Posts warning of 'poisoned' Covid jabs in Australia share unverified reports of side effects in children
Social media posts pushed by a politician and an anti-vaccine group in Australia claim that thousands of reports of adverse reactions to Covid-19 vaccines in children is evidence that the jabs are not safe. However, they base the claim on unverified, self-reported cases of adverse events which were not necessarily caused by the vaccine. Health authorities say the benefits of Covid-19 vaccination far outweigh the risks.
"Not sure how many more children need to be injured by the Covid vaccine before the rollout is stopped. When is enough enough!" reads a Facebook post shared on August 26 by Queensland Senator Gerard Rennick.
Rennick shared the message to his 162,000 Facebook followers along with figures showing 5,586 adverse events reported in children in Australia following Covid-19 vaccination, including 10 deaths.
The statistics are attributed to Australia's medical regulator the Therapeutic Goods Administration (TGA), for the period up to August 5, 2022.
Similar figures were shared by Meryl Dorey, the founder of anti-vaccine pressure group Australian Vaccination-risks Network (AVN), in an article warning parents against the "poisoned jabs".
The figures in Dorey's article purportedly showed 5,610 Covid-19 vaccine adverse events in children for the period up to August 12, 2022.
Australia expanded its Covid-19 vaccination scheme to include children aged five to 11 in January 2022, following similar decisions in the European Union, United States, Israel and Canada.
Various Facebook and Twitter posts shared the figures in posts warning of a "crisis" and "jab carnage" around children's Covid-19 vaccination in Australia.
However, the posts are misleading.
Anyone can submit reports on "adverse events" to the TGA, which are available to the public even though it has not yet been established if a vaccine was responsible for the problem.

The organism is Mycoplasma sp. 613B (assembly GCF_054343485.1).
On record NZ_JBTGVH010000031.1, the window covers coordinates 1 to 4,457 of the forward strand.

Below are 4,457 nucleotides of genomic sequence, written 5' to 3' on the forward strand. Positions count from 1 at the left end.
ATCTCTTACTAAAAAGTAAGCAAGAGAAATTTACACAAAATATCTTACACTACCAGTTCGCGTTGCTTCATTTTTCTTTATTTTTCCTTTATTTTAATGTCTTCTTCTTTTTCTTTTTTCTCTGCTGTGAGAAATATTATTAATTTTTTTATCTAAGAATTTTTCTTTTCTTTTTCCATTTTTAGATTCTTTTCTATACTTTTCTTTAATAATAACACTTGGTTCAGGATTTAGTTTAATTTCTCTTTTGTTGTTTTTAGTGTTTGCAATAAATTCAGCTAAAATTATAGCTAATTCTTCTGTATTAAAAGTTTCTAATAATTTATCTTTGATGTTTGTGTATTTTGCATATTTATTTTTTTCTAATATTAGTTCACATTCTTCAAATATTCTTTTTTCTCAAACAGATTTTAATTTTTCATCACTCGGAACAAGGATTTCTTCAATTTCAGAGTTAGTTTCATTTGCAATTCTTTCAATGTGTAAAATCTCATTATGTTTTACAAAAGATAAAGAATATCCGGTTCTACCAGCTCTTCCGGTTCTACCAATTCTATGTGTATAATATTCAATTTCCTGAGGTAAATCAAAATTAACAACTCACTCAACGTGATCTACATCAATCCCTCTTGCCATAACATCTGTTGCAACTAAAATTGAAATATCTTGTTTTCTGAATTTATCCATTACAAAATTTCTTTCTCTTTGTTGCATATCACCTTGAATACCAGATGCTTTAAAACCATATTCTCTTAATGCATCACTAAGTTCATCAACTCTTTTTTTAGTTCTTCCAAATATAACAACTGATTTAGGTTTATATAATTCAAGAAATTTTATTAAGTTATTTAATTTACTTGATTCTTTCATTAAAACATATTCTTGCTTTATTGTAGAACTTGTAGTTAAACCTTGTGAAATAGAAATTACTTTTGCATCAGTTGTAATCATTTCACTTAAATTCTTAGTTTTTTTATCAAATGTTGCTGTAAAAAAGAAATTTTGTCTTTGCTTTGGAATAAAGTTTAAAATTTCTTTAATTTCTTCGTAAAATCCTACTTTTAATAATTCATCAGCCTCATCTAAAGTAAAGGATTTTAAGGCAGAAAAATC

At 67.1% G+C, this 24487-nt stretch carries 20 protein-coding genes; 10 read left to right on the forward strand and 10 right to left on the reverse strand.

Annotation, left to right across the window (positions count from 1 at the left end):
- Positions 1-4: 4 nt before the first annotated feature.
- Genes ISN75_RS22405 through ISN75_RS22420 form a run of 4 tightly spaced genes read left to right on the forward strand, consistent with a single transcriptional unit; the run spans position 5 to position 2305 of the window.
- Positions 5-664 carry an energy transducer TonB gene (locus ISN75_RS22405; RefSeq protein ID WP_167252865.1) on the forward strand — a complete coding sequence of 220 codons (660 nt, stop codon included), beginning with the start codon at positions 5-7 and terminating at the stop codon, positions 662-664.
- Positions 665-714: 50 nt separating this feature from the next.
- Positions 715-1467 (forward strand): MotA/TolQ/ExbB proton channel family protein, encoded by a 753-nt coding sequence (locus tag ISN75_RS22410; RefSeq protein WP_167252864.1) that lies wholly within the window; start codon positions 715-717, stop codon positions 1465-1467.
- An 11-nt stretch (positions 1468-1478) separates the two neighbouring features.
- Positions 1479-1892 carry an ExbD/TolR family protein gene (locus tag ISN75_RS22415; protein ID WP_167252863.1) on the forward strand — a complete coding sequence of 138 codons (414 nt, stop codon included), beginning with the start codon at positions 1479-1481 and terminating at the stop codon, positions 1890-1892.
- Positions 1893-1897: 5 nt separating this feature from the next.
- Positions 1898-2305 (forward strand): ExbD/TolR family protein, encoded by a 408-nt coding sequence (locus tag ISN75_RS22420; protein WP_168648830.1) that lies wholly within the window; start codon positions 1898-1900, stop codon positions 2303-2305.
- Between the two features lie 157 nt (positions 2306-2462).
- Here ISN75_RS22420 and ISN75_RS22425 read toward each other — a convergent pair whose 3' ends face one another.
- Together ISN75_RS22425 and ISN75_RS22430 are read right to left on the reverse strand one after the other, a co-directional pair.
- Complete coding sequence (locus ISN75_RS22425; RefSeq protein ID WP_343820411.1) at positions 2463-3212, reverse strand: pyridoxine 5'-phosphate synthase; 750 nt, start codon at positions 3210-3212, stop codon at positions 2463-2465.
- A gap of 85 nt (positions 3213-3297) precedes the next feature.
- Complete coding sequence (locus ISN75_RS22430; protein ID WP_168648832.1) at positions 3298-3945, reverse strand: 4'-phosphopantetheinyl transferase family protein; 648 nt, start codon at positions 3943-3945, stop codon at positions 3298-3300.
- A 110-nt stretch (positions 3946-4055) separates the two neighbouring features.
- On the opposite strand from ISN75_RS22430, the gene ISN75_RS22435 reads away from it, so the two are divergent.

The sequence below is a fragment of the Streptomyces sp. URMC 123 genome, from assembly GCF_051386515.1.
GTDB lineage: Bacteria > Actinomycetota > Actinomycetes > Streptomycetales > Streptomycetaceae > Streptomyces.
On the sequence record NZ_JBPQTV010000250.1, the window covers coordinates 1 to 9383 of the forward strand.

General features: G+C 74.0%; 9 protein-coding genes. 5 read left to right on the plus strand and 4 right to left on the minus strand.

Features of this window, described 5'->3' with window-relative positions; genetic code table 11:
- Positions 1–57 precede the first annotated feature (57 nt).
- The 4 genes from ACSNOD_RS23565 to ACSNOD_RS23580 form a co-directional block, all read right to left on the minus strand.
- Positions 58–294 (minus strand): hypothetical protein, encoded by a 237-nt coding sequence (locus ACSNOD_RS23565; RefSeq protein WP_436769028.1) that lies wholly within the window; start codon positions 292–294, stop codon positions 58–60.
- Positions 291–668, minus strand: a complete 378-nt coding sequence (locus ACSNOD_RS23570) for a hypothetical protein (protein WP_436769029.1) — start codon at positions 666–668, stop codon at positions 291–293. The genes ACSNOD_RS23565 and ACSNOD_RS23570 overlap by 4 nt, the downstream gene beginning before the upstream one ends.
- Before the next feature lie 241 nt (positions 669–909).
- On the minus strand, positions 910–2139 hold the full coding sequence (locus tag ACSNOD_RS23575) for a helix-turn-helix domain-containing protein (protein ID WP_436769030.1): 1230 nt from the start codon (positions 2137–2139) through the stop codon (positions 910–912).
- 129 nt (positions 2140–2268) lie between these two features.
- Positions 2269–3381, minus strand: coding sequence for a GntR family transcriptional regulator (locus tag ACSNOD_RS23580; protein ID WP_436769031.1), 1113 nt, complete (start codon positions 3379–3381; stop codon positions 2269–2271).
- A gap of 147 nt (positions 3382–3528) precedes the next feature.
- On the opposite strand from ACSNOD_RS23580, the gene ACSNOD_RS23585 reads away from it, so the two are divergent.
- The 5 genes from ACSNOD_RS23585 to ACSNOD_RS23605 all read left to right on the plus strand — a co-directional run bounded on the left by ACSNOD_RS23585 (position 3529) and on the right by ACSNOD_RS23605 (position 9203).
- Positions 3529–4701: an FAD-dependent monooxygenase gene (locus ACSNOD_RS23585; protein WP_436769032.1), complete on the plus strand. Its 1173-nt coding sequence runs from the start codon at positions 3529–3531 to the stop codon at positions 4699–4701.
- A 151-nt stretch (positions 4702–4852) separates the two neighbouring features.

Covid-19 vaccine critics regularly exploit reports to the TGA -- and to similar organisations in countries like the United States -- and misleadingly present them as proof that a vaccine caused harm.
The TGA's Database of Adverse Event Notifications (DAEN), which compiles reports of "adverse events", notes that a report "does not mean that the details of the event have been confirmed, or that the event has been determined to be related to a medicine or a vaccine".
A representative for Australia's health department, which governs the TGA, said that using the data to determine a vaccine's safety was "false and misleading".
"Anyone, including consumers and health professionals, can make a report," the spokesperson told AFP. "An assessment of the safety of a particular vaccine cannot be made on DAEN data alone."
The spokesperson added that the TGA did not produce the table shared on social media.
Nicholas Wood, a senior staff specialist at Australia's National Centre for Immunisation Research and Surveillance refuted the claim that the number of "adverse events" constituted a "crisis".
Labelling the mostly temporary adverse events as "injuries" was "emotional and evocative", he told AFP.
"I would not call these adverse events 'injuries', as most them are short-lived and children make a complete recovery," Wood said.
No confirmed jab deaths in children
The TGA received 5,875 reports of adverse events in children from around six million Covid-19 vaccine doses administered up to August 21, according to its Covid-19 vaccine safety report published on August 25, 2022.
That figure includes 1,620 reports in children aged five to 11 and 4,255 reports in those aged 12-17.
The most common adverse events reported were chest pain, headache, dizziness, nausea, fever, vomiting, fever and abdominal pain.
There were no deaths in children, adolescents or younger adults determined to be linked to Covid-19 vaccination, the report said.
All the TGA's Covid-19 vaccine safety reports are available on its website.
Meanwhile, the Australian government recommends that everyone aged five and over receive a Covid-19 vaccine.
"The proven benefits of COVID-19 vaccination continue to far outweigh the potential risks," the health department spokesperson said.
The World Health Organization (WHO) recommends Covid-19 vaccination as "one of the most important things" people can do to protect themselves against the disease and to stop new variants from emerging.